Control Room
Reviewed by Liz Sweeney

Just a few weeks before the second Iraq war, American-Egyptian filmmaker Jehane Noujaim ( went to Qatar and was able to get access to the inner sanctum of the Al-Jazeera network as well as U.S. Central Command. With the war as the backdrop, Noujaim documents a telling story of serious journalism that delivers a wake up call to a culture that has abandoned news for infotainment.

Prior to the war, few Americans could name the most popular news network in the Arab world. Since having learned its name from controversial footage of Iraqi civilian casualties and American POWs, American criticism of Al-Jazeera has been high. The U.S. government accused Al Jazeera of reporting Iraqi propaganda at the same time Saddam’s regime warned that Al Jazeera would be banned from broadcasting if they continued showing American propaganda. Unlike the polemic Fahrenheit 911, Control Room follows events as they unfold and allows viewers to draw their own conclusions.

The prominent characters in Control Room are articulate, independent thinkers, and each displays some disarming incongruities. Samir Khader, a senior producer, gets steamed over a Western expert guest, who espouses a sympathetic Arab viewpoint, but is too obviously partisan.

“He’s a nut! He has no credibility!” Khader fumes.

Hassan Ibrahim, a Sudanese journalist, was a classmate of Osama Bin Laden in Saudi Arabia, attended American universities and headed the BBC Arab News service before joining Al-Jazeera. He vehemently and cynically opposes the war, but expresses optimism for a good outcome. We witness an easy kind-heartedness towards natural adversary Marine Lt. Josh Rushing who is with the CentCom press office. Although at times embarrassingly naïve, Rushing’s open-minded arguments with Al-Jazeera journalists provide exceptional lessons in sincere discourse.

Some scenes are more salient now than when the film was made. It is impossible not to cringe as President Bush announces, “I expect our prisoners to be treated humanely. Just like we treat theirs humanely.” Donald Rumsfeld insists that “liars will be caught,” and there is caustic discussion about the concept of “Shock and Awe.” The tragic and still unexplained killing of an Al-Jazeera journalist reporting from an Iraq rooftop is a troubling symbol of this war’s high degree of obfuscation.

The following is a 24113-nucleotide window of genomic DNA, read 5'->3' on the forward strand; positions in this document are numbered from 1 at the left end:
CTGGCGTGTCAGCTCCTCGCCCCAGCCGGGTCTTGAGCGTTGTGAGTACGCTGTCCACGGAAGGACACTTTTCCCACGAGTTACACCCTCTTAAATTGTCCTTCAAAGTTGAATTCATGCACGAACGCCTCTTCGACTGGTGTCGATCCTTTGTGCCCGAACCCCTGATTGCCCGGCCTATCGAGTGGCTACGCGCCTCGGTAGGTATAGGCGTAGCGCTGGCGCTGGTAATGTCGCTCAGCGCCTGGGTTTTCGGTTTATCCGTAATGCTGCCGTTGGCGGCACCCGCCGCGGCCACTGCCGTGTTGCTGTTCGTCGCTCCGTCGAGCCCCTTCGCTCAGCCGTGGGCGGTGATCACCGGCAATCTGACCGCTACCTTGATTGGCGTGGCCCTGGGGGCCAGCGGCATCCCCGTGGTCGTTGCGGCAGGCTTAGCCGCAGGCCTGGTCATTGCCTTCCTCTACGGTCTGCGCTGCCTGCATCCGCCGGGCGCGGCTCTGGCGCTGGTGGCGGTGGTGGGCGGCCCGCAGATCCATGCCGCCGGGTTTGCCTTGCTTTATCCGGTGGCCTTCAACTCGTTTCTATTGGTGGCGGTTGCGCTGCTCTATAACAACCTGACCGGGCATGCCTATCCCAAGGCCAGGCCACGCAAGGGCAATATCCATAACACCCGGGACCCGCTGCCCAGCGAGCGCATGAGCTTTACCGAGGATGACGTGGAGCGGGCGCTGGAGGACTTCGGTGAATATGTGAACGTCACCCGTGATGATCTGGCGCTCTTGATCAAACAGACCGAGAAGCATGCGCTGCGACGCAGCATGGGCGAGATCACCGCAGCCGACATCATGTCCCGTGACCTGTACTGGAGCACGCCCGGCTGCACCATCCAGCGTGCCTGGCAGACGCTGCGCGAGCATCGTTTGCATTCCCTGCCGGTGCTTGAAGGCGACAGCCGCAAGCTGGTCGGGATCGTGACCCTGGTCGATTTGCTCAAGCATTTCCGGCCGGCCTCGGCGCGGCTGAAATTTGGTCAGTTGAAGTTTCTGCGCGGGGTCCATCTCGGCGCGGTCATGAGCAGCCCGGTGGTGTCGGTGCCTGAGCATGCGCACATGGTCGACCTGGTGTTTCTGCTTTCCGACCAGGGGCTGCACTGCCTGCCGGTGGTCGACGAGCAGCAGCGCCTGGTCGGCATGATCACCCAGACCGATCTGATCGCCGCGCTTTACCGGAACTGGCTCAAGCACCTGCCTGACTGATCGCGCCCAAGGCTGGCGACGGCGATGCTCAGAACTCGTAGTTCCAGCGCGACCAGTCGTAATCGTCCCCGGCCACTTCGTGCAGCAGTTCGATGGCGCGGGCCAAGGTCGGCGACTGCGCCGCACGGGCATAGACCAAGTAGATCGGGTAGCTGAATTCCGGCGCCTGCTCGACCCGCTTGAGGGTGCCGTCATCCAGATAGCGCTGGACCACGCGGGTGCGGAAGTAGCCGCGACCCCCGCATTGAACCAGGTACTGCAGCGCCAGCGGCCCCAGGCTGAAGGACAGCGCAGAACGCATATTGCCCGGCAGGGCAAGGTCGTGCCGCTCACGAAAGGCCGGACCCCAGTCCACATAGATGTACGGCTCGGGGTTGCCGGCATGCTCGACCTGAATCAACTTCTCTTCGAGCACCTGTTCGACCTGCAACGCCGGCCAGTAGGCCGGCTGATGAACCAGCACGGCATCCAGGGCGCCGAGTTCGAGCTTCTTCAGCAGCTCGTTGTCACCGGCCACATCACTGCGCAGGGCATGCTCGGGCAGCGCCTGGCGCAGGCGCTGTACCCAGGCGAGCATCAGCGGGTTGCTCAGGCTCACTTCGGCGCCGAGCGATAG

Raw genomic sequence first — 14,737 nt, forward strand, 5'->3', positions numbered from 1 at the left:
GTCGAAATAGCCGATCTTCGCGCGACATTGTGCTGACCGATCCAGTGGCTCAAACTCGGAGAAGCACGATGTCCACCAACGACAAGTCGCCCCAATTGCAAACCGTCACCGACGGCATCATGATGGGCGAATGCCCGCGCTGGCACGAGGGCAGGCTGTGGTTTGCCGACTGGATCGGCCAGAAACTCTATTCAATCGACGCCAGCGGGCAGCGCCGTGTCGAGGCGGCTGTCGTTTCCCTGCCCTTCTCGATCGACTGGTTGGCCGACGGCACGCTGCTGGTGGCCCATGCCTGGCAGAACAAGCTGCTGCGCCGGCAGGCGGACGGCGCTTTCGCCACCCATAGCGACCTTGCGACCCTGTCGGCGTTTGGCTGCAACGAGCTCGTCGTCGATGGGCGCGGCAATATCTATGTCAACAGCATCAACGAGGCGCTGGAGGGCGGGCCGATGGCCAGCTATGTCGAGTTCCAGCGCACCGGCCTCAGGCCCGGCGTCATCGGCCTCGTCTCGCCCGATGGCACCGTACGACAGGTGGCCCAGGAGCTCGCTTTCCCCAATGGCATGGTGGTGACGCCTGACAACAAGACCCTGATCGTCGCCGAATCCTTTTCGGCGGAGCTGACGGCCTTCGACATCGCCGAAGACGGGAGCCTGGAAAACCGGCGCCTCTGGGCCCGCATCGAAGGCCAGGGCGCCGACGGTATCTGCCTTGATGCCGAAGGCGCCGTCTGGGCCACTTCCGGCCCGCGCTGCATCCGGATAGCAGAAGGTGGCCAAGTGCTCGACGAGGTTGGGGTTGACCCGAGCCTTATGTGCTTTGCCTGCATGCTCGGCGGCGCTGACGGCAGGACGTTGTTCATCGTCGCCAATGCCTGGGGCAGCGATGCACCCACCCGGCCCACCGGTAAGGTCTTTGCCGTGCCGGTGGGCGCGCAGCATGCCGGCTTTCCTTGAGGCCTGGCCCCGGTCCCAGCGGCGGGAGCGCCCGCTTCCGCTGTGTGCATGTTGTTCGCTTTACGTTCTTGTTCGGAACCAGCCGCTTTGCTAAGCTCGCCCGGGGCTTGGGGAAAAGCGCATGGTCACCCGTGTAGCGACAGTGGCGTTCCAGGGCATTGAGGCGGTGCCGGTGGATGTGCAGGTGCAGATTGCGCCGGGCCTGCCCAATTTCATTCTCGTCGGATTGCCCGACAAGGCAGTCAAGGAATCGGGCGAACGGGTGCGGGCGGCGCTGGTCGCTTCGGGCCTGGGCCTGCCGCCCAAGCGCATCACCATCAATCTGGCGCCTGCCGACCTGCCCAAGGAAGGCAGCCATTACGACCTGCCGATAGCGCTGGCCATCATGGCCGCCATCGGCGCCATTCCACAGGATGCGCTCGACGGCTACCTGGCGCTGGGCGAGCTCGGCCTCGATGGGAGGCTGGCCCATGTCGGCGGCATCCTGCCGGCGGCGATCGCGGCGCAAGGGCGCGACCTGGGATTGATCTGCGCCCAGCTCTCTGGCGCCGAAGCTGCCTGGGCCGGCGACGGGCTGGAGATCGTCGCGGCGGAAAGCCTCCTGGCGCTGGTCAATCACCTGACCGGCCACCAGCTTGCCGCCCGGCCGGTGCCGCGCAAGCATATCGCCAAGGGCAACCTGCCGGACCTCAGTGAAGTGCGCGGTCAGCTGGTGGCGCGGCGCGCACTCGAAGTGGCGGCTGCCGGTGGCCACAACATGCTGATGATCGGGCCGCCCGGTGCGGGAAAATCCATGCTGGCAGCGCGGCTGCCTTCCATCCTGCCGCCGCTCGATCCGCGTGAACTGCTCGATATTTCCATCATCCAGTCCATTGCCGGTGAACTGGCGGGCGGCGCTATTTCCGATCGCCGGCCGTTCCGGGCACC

The notion of objectivity in the media is a slippery one. The historic embedding of journalists, the New York Times mea culpa over its WMD coverage, the surge in distinctly partisan media outlets, along with persistent media conglomeration, have eroded Americans’ confidence in home-produced news. Control Room only reinforces that perception. (Not Rated) Rating: 4; Posted 7/9/04

Reviewed by Uri Lessing

Every decade has a film that encourages young people to break free from society’s talons and rebel. Films like Rebel Without a Cause in the ‘50s and Easy Rider in the ‘60s encouraged the younger generation to look seriously at the older generation and question their choices. The ‘70s brought One Flew Over the Cuckoo’s Nest, a manifesto against institutions; in the ‘80s it was The Breakfast Club and Ferris Bueller’s Day Off, not the most brilliant films ever produced, but still examinations of how teenagers are alienated by their environment. The ‘90s began with a bang with the poorly named Pump Up the Volume, an interesting and fierce film about injustice and dissatisfaction in the younger generation.

Now, as we enter the fifth year of this nameless decade, we are in desperate need of a film that tells the young people of today that they do not need to accept adults’ views of the world. One has to wonder if Sleepover is as close as this new decade is going to get.

At first glance Sleepover looks like a bad episode of “The Babysitter’s Club.” The film follows four girls celebrating the last day of eighth grade with a slumber party. Things get serious as a group of snooty girls challenge them to a scavenger hunt. When they go to high school, the winner of the hunt gets to sit by a fountain for lunch and losers have to eat by a dumpster. Make no mistake about it. These four girls are rebels! Granted, they rebel in a “rich-suburban-14-year-old-girl” sort of way. Still, during the course of Sleepover, they become insurgents.